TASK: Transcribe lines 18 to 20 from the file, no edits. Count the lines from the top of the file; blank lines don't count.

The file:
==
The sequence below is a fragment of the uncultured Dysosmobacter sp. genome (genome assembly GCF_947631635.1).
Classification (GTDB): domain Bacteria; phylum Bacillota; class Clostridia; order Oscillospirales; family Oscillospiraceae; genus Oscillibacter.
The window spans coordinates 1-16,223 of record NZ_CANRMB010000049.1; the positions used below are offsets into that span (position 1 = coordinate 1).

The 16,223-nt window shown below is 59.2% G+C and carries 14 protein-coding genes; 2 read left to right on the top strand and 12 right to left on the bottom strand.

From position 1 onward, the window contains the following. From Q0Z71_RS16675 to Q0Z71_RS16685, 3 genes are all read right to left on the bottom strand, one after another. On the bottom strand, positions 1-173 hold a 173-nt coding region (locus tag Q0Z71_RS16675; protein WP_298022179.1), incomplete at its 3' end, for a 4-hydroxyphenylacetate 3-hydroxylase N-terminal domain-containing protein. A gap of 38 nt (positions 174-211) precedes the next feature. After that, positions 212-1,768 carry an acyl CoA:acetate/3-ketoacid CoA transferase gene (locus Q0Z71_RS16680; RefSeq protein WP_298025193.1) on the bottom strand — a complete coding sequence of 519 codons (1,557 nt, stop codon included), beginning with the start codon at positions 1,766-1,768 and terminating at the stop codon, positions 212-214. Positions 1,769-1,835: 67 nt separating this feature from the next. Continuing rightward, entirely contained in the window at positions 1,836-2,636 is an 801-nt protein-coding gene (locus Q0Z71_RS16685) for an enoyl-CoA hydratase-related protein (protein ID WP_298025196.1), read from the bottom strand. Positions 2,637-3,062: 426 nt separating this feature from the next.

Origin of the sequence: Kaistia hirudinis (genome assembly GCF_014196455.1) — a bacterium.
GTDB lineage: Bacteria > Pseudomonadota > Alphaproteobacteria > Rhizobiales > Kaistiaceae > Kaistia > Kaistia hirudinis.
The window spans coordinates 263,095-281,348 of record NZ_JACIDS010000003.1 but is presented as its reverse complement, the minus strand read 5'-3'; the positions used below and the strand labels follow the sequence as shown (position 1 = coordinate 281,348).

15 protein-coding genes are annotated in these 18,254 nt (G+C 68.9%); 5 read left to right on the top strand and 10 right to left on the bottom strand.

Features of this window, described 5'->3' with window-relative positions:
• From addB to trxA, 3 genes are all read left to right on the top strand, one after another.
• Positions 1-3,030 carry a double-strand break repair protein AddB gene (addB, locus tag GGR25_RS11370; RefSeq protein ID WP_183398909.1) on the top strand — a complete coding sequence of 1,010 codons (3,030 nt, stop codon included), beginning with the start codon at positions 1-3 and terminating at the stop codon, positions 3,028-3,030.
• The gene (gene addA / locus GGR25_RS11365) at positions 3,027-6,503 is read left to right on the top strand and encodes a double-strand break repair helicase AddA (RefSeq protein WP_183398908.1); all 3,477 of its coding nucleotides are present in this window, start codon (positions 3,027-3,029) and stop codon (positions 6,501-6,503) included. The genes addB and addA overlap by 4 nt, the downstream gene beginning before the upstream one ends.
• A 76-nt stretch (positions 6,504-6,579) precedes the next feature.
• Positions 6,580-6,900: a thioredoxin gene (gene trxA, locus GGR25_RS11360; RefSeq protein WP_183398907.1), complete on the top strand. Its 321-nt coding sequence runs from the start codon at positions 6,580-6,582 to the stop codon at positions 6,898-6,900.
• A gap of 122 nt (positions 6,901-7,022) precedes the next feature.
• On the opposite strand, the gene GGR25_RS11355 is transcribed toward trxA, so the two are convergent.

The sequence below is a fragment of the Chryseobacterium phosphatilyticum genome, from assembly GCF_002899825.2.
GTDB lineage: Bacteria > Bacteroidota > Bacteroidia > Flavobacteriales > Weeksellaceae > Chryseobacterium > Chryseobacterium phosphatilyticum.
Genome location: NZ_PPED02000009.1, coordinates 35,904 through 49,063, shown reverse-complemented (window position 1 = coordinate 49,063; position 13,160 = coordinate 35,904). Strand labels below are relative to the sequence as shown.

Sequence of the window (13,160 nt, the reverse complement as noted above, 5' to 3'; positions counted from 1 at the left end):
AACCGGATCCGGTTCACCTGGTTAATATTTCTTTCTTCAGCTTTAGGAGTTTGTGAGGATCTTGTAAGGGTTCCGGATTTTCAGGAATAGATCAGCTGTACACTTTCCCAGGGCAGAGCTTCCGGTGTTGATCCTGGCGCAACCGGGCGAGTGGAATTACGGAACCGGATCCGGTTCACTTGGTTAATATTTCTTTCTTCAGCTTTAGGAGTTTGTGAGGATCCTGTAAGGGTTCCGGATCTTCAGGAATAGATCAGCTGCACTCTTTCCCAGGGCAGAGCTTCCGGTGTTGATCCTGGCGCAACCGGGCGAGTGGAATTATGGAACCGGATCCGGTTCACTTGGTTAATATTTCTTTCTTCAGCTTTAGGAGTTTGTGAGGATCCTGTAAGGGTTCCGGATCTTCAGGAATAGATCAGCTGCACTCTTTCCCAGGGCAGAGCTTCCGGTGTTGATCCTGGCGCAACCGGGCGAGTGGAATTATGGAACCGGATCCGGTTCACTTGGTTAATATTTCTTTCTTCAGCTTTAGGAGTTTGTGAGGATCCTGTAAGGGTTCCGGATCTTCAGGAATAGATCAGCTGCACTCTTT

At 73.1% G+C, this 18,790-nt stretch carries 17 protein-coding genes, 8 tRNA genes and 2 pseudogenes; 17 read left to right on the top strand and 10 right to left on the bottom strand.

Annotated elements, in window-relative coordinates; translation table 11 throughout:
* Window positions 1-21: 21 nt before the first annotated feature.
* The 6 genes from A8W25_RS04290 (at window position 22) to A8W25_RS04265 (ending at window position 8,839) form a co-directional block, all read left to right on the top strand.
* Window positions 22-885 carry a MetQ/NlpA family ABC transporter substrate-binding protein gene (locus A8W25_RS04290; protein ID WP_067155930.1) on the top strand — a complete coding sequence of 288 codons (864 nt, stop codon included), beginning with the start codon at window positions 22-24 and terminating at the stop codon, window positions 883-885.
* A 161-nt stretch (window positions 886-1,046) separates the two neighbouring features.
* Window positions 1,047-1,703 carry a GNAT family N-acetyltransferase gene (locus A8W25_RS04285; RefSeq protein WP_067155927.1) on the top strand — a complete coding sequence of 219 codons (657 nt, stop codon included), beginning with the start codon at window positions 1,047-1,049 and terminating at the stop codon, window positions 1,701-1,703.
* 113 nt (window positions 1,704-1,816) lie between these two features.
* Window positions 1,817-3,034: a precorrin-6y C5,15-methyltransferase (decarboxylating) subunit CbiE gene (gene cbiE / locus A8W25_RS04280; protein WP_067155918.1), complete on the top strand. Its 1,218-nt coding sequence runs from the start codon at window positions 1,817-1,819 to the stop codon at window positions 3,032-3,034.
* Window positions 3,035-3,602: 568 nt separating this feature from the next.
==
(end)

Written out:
The sequence below is a fragment of the Chryseobacterium phosphatilyticum genome, from assembly GCF_002899825.2.
GTDB lineage: Bacteria > Bacteroidota > Bacteroidia > Flavobacteriales > Weeksellaceae > Chryseobacterium > Chryseobacterium phosphatilyticum.
Genome location: NZ_PPED02000009.1, coordinates 35,904 through 49,063, shown reverse-complemented (window position 1 = coordinate 49,063; position 13,160 = coordinate 35,904). Strand labels below are relative to the sequence as shown.